S Krishnan, Secretary, MeitY at a session in Umagine 2024, in Chennai on Friday
S Krishnan, Secretary, MeitY at a session in Umagine 2024, in Chennai on Friday | Photo Credit: BIJOY GHOSH

Boutique companies like Qualcomm or Broadcomm employ thousands of engineers in India to design products but the Intellectual Property for that is held by an overseas company, and not in India. This is something that the country needs to work on, said S Krishnan, Secretary, Ministry of Electronics and Information Technology.

For example, the Apple iPhone may cost $1000 in which the total bill of materials, including materials and labour cost, that goes in to assembling the device would cost $200 or about 20 per cent.

The remaining $800 goes to the people who hold the design at Apple’s headquarters in Cappuccino. That’s where the bulk of the profit goes.

“We don’t do that design yet in India although we have the capacity. What it requires is both skill and the ability to take an entrepreneurial decision to move together to make this happen. Clearly, that’s the huge area that the country needs to focus on,” he said at the Umagine TN 2024 IT Summit on Friday.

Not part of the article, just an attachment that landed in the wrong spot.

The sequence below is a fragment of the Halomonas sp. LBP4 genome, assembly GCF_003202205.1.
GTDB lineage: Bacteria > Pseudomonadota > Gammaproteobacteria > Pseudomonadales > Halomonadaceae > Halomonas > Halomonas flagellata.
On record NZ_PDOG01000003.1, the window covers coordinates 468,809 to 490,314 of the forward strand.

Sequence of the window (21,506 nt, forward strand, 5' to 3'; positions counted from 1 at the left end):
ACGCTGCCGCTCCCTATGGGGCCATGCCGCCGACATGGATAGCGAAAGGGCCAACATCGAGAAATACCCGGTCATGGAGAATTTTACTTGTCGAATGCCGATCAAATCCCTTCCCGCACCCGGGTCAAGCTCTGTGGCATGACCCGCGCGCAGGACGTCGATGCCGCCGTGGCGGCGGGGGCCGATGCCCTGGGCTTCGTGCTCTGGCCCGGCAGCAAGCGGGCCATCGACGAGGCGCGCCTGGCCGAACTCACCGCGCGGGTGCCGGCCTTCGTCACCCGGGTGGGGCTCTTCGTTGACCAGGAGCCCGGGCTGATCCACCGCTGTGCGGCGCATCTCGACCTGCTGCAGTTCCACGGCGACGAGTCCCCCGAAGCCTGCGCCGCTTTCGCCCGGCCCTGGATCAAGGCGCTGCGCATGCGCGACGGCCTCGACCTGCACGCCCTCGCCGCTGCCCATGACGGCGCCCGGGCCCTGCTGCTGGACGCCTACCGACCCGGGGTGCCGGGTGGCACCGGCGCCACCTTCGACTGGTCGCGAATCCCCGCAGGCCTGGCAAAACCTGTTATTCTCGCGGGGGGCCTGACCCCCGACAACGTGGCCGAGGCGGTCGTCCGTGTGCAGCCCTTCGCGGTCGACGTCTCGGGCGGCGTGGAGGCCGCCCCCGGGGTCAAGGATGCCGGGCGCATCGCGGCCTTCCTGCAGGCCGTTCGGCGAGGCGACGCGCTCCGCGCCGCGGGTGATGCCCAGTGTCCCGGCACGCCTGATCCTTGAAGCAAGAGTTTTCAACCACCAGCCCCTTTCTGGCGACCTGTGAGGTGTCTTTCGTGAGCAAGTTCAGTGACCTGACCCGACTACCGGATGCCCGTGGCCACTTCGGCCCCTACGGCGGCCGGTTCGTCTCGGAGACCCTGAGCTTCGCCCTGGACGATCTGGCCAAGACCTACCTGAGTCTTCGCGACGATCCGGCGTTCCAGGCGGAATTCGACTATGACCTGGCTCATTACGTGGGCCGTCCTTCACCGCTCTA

India is on the edge of a cusp and on the point where the inflection can happen and that can take place now, given the kind of emerging technologies that we have, and given the way the start-up ecosystem is bubbling up, he said.

Software sector

Growth of technology in India and across the world has been on a multi-stake approach. Technology is one sector where the kind of public-private-partnership; the kind of academia-industry partnership that has been dreamed about and talked about happened automatically. This is something absolutely true about India. That’s what happened with the software revolution in the 1990s with government’s intervention being minimal. The industry came up with various solutions and developed in its own way. All that the government did was perhaps stay away from taxing it too heavily, and it grew.

Annually, about $245 billion software products or services are produced in India. This is a significant part of the country’s economy with nearly $200 billion being exports. This is a growing number. Digital sector or economy as a whole - $245 billion of software and another $100 billion of electronic hardware manufactured - together is almost one third of $1-trillion. “In 3-4 years, in India, we intend to grow it to around $1 trillion,” he said.

The Centre has a vision of a $5-trillion economy by 2030, and when that happens, the technology sector should be at least one-fifth of that, he said.

This sector is important to increase welfare, which is the ultimate objective of any government programme and this is reflected in the increase in terms of jobs. The increased number of jobs that are generated and the higher quality jobs that are generated are two key elements, he said.